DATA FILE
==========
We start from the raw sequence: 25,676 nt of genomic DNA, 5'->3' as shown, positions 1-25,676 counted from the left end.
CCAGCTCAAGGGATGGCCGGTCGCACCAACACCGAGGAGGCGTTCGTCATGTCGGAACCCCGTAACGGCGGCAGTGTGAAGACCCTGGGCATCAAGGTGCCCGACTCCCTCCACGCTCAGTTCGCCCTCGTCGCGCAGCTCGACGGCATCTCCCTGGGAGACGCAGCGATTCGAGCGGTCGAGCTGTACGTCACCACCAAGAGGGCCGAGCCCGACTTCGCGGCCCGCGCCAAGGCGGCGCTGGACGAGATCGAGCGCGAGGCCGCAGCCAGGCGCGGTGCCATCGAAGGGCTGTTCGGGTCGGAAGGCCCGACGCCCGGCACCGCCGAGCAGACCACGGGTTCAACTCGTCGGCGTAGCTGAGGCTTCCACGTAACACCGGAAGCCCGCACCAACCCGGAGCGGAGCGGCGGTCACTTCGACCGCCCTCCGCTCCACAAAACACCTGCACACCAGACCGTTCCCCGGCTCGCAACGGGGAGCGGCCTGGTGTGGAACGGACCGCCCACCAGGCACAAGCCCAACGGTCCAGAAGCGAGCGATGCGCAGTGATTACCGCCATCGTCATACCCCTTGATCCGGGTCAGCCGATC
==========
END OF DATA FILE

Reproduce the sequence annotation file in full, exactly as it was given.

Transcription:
We start from the raw sequence: 25,676 nt of genomic DNA, 5'->3' as shown, positions 1-25,676 counted from the left end.
CCAGCTCAAGGGATGGCCGGTCGCACCAACACCGAGGAGGCGTTCGTCATGTCGGAACCCCGTAACGGCGGCAGTGTGAAGACCCTGGGCATCAAGGTGCCCGACTCCCTCCACGCTCAGTTCGCCCTCGTCGCGCAGCTCGACGGCATCTCCCTGGGAGACGCAGCGATTCGAGCGGTCGAGCTGTACGTCACCACCAAGAGGGCCGAGCCCGACTTCGCGGCCCGCGCCAAGGCGGCGCTGGACGAGATCGAGCGCGAGGCCGCAGCCAGGCGCGGTGCCATCGAAGGGCTGTTCGGGTCGGAAGGCCCGACGCCCGGCACCGCCGAGCAGACCACGGGTTCAACTCGTCGGCGTAGCTGAGGCTTCCACGTAACACCGGAAGCCCGCACCAACCCGGAGCGGAGCGGCGGTCACTTCGACCGCCCTCCGCTCCACAAAACACCTGCACACCAGACCGTTCCCCGGCTCGCAACGGGGAGCGGCCTGGTGTGGAACGGACCGCCCACCAGGCACAAGCCCAACGGTCCAGAAGCGAGCGATGCGCAGTGATTACCGCCATCGTCATACCCCTTGATCCGGGTCAGCCGATC